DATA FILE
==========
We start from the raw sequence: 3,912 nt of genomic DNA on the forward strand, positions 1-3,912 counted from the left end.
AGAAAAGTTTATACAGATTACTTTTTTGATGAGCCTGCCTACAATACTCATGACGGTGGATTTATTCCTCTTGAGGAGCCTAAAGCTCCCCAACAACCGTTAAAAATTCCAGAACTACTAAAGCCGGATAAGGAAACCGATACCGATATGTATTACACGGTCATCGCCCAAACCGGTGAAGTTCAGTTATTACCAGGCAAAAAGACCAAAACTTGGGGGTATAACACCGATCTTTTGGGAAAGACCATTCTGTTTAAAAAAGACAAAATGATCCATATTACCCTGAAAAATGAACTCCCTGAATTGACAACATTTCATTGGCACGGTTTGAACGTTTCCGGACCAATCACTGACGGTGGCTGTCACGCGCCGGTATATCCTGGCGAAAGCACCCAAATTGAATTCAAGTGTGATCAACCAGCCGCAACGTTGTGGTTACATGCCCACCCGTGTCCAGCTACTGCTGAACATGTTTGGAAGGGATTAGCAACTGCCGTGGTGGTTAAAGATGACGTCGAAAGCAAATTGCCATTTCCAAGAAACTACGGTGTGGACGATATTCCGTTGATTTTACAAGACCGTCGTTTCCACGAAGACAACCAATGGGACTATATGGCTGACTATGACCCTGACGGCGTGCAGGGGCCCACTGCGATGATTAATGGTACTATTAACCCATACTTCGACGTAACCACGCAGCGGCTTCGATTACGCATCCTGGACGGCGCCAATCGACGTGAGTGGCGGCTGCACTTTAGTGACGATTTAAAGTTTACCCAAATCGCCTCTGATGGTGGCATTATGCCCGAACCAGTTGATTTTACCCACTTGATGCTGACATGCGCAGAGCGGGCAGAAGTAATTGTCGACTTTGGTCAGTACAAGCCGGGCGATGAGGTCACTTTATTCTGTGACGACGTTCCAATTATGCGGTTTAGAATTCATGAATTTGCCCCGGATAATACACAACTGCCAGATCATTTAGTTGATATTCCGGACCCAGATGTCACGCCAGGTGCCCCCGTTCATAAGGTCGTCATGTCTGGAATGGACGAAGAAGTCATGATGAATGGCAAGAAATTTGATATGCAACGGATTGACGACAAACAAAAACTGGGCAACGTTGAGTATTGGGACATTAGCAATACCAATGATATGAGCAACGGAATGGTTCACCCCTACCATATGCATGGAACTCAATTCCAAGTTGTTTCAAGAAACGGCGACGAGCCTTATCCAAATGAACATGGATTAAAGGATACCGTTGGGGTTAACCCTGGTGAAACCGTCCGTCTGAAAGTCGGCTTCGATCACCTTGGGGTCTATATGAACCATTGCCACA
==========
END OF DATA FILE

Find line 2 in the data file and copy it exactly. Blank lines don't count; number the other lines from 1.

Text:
AGAAAAGTTTATACAGATTACTTTTTTGATGAGCCTGCCTACAATACTCATGACGGTGGATTTATTCCTCTTGAGGAGCCTAAAGCTCCCCAACAACCGTTAAAAATTCCAGAACTACTAAAGCCGGATAAGGAAACCGATACCGATATGTATTACACGGTCATCGCCCAAACCGGTGAAGTTCAGTTATTACCAGGCAAAAAGACCAAAACTTGGGGGTATAACACCGATCTTTTGGGAAAGACCATTCTGTTTAAAAAAGACAAAATGATCCATATTACCCTGAAAAATGAACTCCCTGAATTGACAACATTTCATTGGCACGGTTTGAACGTTTCCGGACCAATCACTGACGGTGGCTGTCACGCGCCGGTATATCCTGGCGAAAGCACCCAAATTGAATTCAAGTGTGATCAACCAGCCGCAACGTTGTGGTTACATGCCCACCCGTGTCCAGCTACTGCTGAACATGTTTGGAAGGGATTAGCAACTGCCGTGGTGGTTAAAGATGACGTCGAAAGCAAATTGCCATTTCCAAGAAACTACGGTGTGGACGATATTCCGTTGATTTTACAAGACCGTCGTTTCCACGAAGACAACCAATGGGACTATATGGCTGACTATGACCCTGACGGCGTGCAGGGGCCCACTGCGATGATTAATGGTACTATTAACCCATACTTCGACGTAACCACGCAGCGGCTTCGATTACGCATCCTGGACGGCGCCAATCGACGTGAGTGGCGGCTGCACTTTAGTGACGATTTAAAGTTTACCCAAATCGCCTCTGATGGTGGCATTATGCCCGAACCAGTTGATTTTACCCACTTGATGCTGACATGCGCAGAGCGGGCAGAAGTAATTGTCGACTTTGGTCAGTACAAGCCGGGCGATGAGGTCACTTTATTCTGTGACGACGTTCCAATTATGCGGTTTAGAATTCATGAATTTGCCCCGGATAATACACAACTGCCAGATCATTTAGTTGATATTCCGGACCCAGATGTCACGCCAGGTGCCCCCGTTCATAAGGTCGTCATGTCTGGAATGGACGAAGAAGTCATGATGAATGGCAAGAAATTTGATATGCAACGGATTGACGACAAACAAAAACTGGGCAACGTTGAGTATTGGGACATTAGCAATACCAATGATATGAGCAACGGAATGGTTCACCCCTACCATATGCATGGAACTCAATTCCAAGTTGTTTCAAGAAACGGCGACGAGCCTTATCCAAATGAACATGGATTAAAGGATACCGTTGGGGTTAACCCTGGTGAAACCGTCCGTCTGAAAGTCGGCTTCGATCACCTTGGGGTCTATATGAACCATTGCCACA